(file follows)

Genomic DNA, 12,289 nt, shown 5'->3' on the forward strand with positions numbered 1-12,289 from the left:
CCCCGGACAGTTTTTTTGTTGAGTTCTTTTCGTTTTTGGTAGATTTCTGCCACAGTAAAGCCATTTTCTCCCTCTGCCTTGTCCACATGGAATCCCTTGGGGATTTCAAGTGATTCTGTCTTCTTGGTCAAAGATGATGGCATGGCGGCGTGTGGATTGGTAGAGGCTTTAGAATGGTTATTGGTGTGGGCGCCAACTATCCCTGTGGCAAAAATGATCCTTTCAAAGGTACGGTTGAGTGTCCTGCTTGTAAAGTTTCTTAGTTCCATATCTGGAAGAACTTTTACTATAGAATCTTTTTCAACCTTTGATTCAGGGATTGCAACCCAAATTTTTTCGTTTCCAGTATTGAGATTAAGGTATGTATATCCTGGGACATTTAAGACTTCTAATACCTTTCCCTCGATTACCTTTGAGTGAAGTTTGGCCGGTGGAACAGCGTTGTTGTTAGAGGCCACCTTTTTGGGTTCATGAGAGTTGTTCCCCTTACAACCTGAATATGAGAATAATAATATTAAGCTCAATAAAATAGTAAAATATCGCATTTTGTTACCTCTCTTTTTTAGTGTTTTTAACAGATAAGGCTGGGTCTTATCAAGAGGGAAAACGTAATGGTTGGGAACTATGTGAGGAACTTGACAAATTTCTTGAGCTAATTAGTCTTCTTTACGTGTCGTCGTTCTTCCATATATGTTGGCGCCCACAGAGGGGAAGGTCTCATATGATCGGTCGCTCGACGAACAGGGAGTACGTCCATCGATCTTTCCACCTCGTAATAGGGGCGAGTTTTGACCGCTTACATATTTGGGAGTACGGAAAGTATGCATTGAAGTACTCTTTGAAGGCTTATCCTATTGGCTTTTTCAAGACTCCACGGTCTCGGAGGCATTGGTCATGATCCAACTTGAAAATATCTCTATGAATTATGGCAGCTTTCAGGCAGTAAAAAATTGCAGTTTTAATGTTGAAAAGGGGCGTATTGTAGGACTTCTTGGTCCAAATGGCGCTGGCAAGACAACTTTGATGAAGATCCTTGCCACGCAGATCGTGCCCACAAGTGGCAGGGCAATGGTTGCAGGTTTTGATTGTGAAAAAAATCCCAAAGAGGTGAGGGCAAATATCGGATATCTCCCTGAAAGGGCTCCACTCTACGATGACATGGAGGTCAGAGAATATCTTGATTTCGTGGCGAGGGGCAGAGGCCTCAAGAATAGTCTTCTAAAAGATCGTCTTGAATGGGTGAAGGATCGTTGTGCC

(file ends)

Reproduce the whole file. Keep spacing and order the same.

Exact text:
Genomic DNA, 12,289 nt, shown 5'->3' on the forward strand with positions numbered 1-12,289 from the left:
CCCCGGACAGTTTTTTTGTTGAGTTCTTTTCGTTTTTGGTAGATTTCTGCCACAGTAAAGCCATTTTCTCCCTCTGCCTTGTCCACATGGAATCCCTTGGGGATTTCAAGTGATTCTGTCTTCTTGGTCAAAGATGATGGCATGGCGGCGTGTGGATTGGTAGAGGCTTTAGAATGGTTATTGGTGTGGGCGCCAACTATCCCTGTGGCAAAAATGATCCTTTCAAAGGTACGGTTGAGTGTCCTGCTTGTAAAGTTTCTTAGTTCCATATCTGGAAGAACTTTTACTATAGAATCTTTTTCAACCTTTGATTCAGGGATTGCAACCCAAATTTTTTCGTTTCCAGTATTGAGATTAAGGTATGTATATCCTGGGACATTTAAGACTTCTAATACCTTTCCCTCGATTACCTTTGAGTGAAGTTTGGCCGGTGGAACAGCGTTGTTGTTAGAGGCCACCTTTTTGGGTTCATGAGAGTTGTTCCCCTTACAACCTGAATATGAGAATAATAATATTAAGCTCAATAAAATAGTAAAATATCGCATTTTGTTACCTCTCTTTTTTAGTGTTTTTAACAGATAAGGCTGGGTCTTATCAAGAGGGAAAACGTAATGGTTGGGAACTATGTGAGGAACTTGACAAATTTCTTGAGCTAATTAGTCTTCTTTACGTGTCGTCGTTCTTCCATATATGTTGGCGCCCACAGAGGGGAAGGTCTCATATGATCGGTCGCTCGACGAACAGGGAGTACGTCCATCGATCTTTCCACCTCGTAATAGGGGCGAGTTTTGACCGCTTACATATTTGGGAGTACGGAAAGTATGCATTGAAGTACTCTTTGAAGGCTTATCCTATTGGCTTTTTCAAGACTCCACGGTCTCGGAGGCATTGGTCATGATCCAACTTGAAAATATCTCTATGAATTATGGCAGCTTTCAGGCAGTAAAAAATTGCAGTTTTAATGTTGAAAAGGGGCGTATTGTAGGACTTCTTGGTCCAAATGGCGCTGGCAAGACAACTTTGATGAAGATCCTTGCCACGCAGATCGTGCCCACAAGTGGCAGGGCAATGGTTGCAGGTTTTGATTGTGAAAAAAATCCCAAAGAGGTGAGGGCAAATATCGGATATCTCCCTGAAAGGGCTCCACTCTACGATGACATGGAGGTCAGAGAATATCTTGATTTCGTGGCGAGGGGCAGAGGCCTCAAGAATAGTCTTCTAAAAGATCGTCTTGAATGGGTGAAGGATCGTTGTGCC